In addition to the similar games listed above, which have been linked to this game specifically in the database, you may find games with a similar theme to Our Personal Space in the following lists:
While many games include characters to interact with, some are specifically designed to make relationships a central element. Whether this is during the rounds of a puzzle game amidst a zombie outbreak or as we race cars around a circuit, they can offer a unique way to think deeply about how we relate to each other and to the games people play.
In contrast to films or books, characters and relationships in video games need to be discovered by the player. Some of my favourite relational moments in games happen amidst other action. Often these other actions – whether shooting, puzzle-solving, or fetching and carrying – serve to underline the difficult, awkward and snatched nature of interpersonal interactions.
Games create virtual worlds where you can experience life from other perspectives. This can be entertaining and light-hearted, but also presents ethical scenarios that require you to think carefully about consequences.
The games selected here each place you in a challenging situation to give you a first-hand experience of what it’s like. It may be nail-biting, heart-breaking or desperate, but often, through all the trials and tribulations, there is still hope. Either way, unlike reading books or watching films about these subjects, here you are emotionally implicated in the choices you are faced with.
All games offer you agency. You can win or lose. You can complete them or stop at any time. But there are some games that offer a story that genuinely branches. Where you end up will be different from other players. This not only makes your actions really matter but also gives you a reason to play them again.
Setting aside games that evolve through simulation, or games where once you die it's game over, these branching narrative games tell a story that ends in a certain way because of the choices you made.
While a significant portion of video games focus on combat and competition, these titles offer a less aggressive way to progress and win. None of these games enable or require the player to cause harm to another living thing -- even Mario's merciless campaign to stomp on every Goomba he meets bars him from this list. Or then there's catching and selling fish in Animal Crossing that rule that one out.
Many of them are aimed at children and families, but you'll be surprised how many explore deeper, more mature themes in their narratives, or require just as much skill as a fast-paced first-person shooter. This means there's plenty of offer for parents who might lack the reflexes (or interest) to survive a round of Fortnite.
We've focused on the games you might not expect to be played non-violently here, but you can find the full list at Non-Violent Games Of the Day
curated by James Batchelor.
In this list, provided by the LTN
(Love Thy Nerd) editors, we bring together video games that have the potential to offer more than entertainment. It starts with 12 with a challenge us to be a good neighbour, and follows with others added over time. LTN exists to be the love of Jesus to nerds and nerd culture, you can read more about them on their website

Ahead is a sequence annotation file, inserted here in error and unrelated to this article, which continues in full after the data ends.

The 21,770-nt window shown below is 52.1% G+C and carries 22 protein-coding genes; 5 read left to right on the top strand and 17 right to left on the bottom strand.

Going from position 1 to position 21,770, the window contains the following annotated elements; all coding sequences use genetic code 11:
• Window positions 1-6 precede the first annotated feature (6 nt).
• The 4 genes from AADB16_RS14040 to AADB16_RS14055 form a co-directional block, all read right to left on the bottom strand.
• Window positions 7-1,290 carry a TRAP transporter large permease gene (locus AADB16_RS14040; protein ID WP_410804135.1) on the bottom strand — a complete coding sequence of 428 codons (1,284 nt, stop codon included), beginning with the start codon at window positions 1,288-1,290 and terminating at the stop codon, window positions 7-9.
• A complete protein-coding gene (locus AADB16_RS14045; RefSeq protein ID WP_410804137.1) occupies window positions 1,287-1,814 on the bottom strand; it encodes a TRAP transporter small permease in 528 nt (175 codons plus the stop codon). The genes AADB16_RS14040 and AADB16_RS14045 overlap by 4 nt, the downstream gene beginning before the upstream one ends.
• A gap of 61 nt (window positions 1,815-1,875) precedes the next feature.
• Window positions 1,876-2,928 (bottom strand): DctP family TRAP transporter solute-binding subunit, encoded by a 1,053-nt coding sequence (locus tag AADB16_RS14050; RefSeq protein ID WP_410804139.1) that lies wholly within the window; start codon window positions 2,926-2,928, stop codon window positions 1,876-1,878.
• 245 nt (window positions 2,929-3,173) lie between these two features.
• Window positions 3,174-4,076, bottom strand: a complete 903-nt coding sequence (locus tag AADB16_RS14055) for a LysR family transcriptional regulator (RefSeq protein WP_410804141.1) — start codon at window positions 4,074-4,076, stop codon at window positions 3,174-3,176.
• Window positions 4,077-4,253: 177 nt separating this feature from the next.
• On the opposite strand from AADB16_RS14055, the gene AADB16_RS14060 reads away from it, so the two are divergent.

"What if video games have more to offer than just an exciting diversion into a digital battlefield, fantasy war, or alien invasion? While these types of games are certainly the loudest and most financially successful, there are a growing number of games asking important questions about life, the human condition, and even God."
"Our list is not 'Christian' games, but rather a list of games that pose important spiritual questions to those who play them. These are games that provide us with the opportunity to consider what a truly 'spiritual' life looks like by encouraging us to have empathy for the suffering, love for our neighbours and our enemies, and an imagination vivid enough to contemplate a better world."Journey's
understated yet deep mythology, lack of guidance and mysterious ways it brings players together will have players thinking about the course of their own lives. Dropsy
is, on the surface, a silly point-and-click adventure game about a creepy but misunderstood clown, dig deeper and you’ll see this a game that challenges players to love everyone, even their enemies. Kentucky Route Zero
is at its core, about rediscovery, of adventure-game mechanics and modernist aesthetics, of a more spiritual outlook on the physical world.Gris
is a platformer about the stages of grief that highlights the indelible impact of our most sacred relationships. That Dragon, Cancer
is a game where Ryan and Amy Green share their grief and their hope by drawing us not only into their lives but into the common grace of the Christian faith. Myst
, one of the best selling titles of all time, is a puzzle game about the beauty and mystery of creation. Brothers: A Tale of Two Sons
is a game about the spiritual impact our most precious relationships have on us. Wandersong
is a game about transforming the world with music. Heroism isn’t measured in bulk or recognition but in the melodic tones of compassion and kindness. The Last Guardian
confronts us with our own self-centredness and challenges us to give rather than merely take.Pyre
is a game about mercy that deconstructs player’s perceptions of winning and losing, encouraging them to see and meet the needs of those who are oppressed. My Child Lebensborn
is a game that challenges players to care for a child born into a fascist regime--this is a game about the power of empathy. Celeste
strikes at the centre of what it means to be a person in all of our messy humanity a wonderful reminder that even when we fall, we are lifted up again through redemptive love, forgiveness, and grace—both for ourselves and for one another.